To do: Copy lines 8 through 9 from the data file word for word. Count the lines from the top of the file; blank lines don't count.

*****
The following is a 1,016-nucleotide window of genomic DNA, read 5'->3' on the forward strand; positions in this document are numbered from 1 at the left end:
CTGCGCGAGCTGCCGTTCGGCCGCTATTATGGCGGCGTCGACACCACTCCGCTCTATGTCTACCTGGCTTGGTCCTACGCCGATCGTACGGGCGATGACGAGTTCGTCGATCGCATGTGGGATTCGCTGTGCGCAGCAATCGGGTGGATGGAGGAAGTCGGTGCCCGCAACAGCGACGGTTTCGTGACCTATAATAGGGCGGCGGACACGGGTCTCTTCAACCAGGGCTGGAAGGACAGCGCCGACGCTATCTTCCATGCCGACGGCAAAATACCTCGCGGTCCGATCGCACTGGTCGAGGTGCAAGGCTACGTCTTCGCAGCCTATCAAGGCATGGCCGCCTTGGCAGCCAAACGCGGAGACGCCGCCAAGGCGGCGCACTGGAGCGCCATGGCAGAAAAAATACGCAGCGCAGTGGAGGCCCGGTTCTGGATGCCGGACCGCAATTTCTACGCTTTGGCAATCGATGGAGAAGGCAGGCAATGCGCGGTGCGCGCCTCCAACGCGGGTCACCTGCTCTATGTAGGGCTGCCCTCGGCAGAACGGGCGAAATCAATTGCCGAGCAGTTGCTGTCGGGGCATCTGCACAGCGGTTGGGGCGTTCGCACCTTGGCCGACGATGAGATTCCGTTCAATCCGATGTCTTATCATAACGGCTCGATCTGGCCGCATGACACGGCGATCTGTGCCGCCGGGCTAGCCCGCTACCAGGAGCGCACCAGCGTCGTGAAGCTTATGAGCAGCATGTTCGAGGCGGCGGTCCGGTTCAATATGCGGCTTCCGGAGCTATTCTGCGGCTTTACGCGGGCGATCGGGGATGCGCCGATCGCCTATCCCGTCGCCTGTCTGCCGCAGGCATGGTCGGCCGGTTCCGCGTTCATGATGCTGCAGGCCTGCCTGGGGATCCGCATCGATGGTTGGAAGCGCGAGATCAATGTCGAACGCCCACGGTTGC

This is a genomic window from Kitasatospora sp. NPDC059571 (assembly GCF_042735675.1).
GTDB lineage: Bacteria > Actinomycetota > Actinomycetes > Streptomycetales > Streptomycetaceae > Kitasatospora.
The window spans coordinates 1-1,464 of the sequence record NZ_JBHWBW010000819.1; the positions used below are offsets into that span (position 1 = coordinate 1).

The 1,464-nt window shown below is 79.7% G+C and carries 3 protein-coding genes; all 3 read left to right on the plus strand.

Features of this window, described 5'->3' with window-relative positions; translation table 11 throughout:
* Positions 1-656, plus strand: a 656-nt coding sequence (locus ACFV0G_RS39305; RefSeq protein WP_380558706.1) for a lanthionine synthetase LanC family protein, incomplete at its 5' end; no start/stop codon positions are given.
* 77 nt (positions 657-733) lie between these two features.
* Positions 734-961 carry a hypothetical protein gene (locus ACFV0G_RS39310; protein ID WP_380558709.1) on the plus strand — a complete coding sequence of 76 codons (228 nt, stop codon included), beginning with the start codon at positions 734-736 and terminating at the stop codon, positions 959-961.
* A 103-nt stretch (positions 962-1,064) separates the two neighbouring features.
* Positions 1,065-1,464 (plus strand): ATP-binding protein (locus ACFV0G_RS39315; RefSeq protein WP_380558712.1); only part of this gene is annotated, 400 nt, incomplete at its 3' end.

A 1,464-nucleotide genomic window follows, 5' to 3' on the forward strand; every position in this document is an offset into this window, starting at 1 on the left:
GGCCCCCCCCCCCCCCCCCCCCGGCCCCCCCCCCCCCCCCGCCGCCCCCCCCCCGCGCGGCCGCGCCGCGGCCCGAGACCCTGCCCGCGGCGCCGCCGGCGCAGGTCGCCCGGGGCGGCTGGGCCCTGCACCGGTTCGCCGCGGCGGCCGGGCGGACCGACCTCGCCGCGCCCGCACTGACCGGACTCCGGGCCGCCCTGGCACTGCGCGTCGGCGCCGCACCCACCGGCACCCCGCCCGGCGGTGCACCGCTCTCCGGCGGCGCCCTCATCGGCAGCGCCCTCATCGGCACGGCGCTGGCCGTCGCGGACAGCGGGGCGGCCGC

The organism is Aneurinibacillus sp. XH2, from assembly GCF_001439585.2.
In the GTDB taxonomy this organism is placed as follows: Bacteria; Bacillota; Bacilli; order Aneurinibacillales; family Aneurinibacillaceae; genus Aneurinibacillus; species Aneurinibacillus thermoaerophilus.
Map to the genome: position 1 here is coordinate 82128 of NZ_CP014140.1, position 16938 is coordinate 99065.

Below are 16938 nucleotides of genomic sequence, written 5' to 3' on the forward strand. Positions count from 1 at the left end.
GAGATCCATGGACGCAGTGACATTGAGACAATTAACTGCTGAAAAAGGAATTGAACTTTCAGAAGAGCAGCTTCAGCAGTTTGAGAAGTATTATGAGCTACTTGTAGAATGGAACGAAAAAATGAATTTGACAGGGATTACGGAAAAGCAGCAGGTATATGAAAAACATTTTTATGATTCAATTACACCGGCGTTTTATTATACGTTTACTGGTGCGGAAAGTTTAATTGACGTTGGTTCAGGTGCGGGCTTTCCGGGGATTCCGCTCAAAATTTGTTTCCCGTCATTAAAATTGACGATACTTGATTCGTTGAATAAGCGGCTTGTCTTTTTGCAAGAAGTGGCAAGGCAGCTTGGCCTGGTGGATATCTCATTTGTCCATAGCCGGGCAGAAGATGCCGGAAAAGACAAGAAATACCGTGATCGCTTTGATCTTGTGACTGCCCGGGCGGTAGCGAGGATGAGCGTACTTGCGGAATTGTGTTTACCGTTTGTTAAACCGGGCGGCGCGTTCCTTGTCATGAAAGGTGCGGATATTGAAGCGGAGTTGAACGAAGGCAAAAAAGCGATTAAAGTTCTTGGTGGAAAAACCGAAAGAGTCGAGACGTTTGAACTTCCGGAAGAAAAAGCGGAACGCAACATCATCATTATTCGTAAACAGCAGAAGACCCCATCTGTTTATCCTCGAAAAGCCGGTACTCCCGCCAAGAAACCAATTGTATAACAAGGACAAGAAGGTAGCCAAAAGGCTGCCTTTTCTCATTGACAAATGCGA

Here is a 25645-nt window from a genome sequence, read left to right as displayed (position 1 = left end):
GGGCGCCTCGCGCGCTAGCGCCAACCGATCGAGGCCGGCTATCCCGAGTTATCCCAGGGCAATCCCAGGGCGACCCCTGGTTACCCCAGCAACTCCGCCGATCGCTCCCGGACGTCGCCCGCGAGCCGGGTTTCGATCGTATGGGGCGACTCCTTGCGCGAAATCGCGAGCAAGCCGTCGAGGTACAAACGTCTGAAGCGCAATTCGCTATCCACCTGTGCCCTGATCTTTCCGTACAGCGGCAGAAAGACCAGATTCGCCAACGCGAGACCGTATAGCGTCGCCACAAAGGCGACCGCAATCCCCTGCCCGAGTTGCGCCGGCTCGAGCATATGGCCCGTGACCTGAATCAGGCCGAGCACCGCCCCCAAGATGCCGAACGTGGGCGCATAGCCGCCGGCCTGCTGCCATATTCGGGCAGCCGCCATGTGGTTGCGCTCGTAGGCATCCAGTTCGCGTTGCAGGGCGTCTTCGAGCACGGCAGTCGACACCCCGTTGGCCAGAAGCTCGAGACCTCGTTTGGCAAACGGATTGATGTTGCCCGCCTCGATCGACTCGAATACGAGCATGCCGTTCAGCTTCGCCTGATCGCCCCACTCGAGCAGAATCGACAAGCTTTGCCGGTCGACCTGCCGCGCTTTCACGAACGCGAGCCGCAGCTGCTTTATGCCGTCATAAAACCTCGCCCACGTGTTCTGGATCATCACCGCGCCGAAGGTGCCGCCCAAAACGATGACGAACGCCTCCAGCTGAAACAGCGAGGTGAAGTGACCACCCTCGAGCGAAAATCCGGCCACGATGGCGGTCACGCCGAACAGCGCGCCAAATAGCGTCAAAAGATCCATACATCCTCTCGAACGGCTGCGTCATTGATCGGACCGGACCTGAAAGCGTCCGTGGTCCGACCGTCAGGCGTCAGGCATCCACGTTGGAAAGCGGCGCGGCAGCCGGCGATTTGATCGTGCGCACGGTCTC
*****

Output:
* Positions 1-656, plus strand: a 656-nt coding sequence (locus ACFV0G_RS39305; RefSeq protein WP_380558706.1) for a lanthionine synthetase LanC family protein, incomplete at its 5' end; no start/stop codon positions are given.
* 77 nt (positions 657-733) lie between these two features.